(The title is supposed to be to the tune of ВЫХОД’s “Женщины как лошади“. And yes, I mean that Physicists ARE like Indians, not that they DO like Indians. That varies.)
Alright, “Zuuko” has thrown down the gauntlet, so I better respond. My first blog post here! I feel like a good way to start off is with gross generalizations about over a billion people. Don’t worry, though, it’ll be all about learning and science and equality, too. Awesome. It’s like Woody Allen sez in Annie Hall – “I’m a bigot – but for the left.”
So anyway, I had the good fortune to be driven around India for about a month and a half, and like all stereotypical Western douchebags on trips to India, I achieved enlightenment, albeit my enlightenment was of a very limited kind. Namely, I learnt that Indian people don’t know directions worth shit. Big deal, you say, no one else does, either. Fair enough, but Indian people don’t know directions on a whole different level. I’ll give you an example. We were trying to get into Haridwar before dark one evening, and stopped by the side of a road to ask a man sitting there which way to go. He immediately began talking rapidly and with great confidence, helpfully adding hand signals to his instructions: Forward, straight, a turn to the left. Then he began to draw circles with one finger around a point. Five or six such circles, then, all the while continuing his explanation, both hands pointed downwards, then one touched his head in a “think about it” gesture, and finally he pointed with his thumb behind his back, and gave a contented sign of having finished. All I got was that getting to Haridwar wouldn’t be as easy as I’d hoped. I asked the driver what the man said – and the driver laughed it off and said the man clearly didn’t know the directions. To me, this looked like something from a Charlie Chaplin movie. But in India, this was normal. No one knows the directions. But no one would ever admit it.
There is something admirable to this. the Strugatsky Brothers have a fantastic story called “The Carnivorous Things of the Century” (Apparently called “The Final Circle of Paradise” in English. WTF, English people! W. T. F.) – where our hero, an investigator of sorts, as a kind of lark, tries to never let on in conversation if he doesn’t know what’s being talked about. I tried doing this for a while, and I must say in social situations it’s pretty fun. But obviously in science it’s horrible. No one likes to admit they don’t know things, but for most fields, either it never comes up (math!), there’s not actually anything that people have agreed upon (anthro!), everything is so specialised there’s no possible expectation of a general body of knowledge (bio!), or it’s all trivial details that you can look up in five seconds (history!). I feel, though (and I am not alone in this), that studying physics implies that you should generally be able to answer any question about anything. I mean, not anything important like relationships, money, sex or anything like that, but all that other stuff. How refrigerators work. Why the sky is blue. What transistors are. Whether CERN will destroy the world. You know. And to pretend to know when you don’t is (a) awful and (b) hard. And to admit you don’t makes you (a) a failure as a physicist and (b) feel really dumb. The best solution is to say something like “I don’t know, but here is a possible guess” and then think of the correct explanation on the spot. But, you know, sometimes the magic works, sometimes it doesn’t. And the temptation to act like a roadside Indian is great.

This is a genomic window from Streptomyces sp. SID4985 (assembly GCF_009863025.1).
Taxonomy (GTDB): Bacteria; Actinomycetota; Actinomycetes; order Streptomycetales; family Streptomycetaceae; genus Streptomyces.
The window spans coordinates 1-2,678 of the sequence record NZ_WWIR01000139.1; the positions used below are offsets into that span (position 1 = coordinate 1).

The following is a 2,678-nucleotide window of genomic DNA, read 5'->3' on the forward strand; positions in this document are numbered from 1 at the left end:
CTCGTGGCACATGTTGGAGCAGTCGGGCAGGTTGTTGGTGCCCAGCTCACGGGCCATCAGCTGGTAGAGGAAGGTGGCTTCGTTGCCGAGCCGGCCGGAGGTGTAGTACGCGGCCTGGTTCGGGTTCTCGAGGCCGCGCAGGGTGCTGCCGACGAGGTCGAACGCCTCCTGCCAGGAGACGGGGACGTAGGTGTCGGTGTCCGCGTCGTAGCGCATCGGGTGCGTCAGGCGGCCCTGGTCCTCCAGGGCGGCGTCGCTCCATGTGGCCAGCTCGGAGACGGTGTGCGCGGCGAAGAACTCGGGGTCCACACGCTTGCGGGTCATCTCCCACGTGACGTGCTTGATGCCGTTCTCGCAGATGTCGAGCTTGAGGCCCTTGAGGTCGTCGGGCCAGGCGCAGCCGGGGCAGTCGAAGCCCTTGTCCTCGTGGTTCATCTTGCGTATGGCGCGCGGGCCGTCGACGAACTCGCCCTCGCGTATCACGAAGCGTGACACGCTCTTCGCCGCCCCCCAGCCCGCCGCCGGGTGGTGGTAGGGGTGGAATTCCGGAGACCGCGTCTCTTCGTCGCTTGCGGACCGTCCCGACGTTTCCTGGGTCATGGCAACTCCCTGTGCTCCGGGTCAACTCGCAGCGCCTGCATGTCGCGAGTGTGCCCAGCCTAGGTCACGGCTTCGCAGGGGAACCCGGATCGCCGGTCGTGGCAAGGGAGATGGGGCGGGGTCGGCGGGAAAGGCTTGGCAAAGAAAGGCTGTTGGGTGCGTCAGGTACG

I’m thinking that if you don’t know that this is what’s happening, physicists seem way smarter than they really are. And that discourages people from doing physics. Now, okay, some people aren’t interested – that’s fair. But I’ve also talked to a bunch of people who said they actually really loved physics and wanted to do physics but just felt that they weren’t smart enough. Maybe this is the kind of shit people say to other people when making small talk – and yes, that’s certainly the case – but what if that was also how they really felt? Now, I would say that, sure, most people shouldn’t become professional physicists. But as it is now, physics is seriously intimidating. And I think that is squarely to its detriment. It’s not like med school where intimidation serves as some sort of check on insane demand. Instead, it makes physics be for people who either (a) have physicist role models in the family to disintimidate them or (b) are cocky. Could this be a part of why so few women go into physics? Obviously, it’s not the only reason, and probably not even a major one. But still. Physics is the least gender-balanced among major PhD program streams in the US. Ridiculous gender imbalance. Hey, another thing physicists and Indians have in common!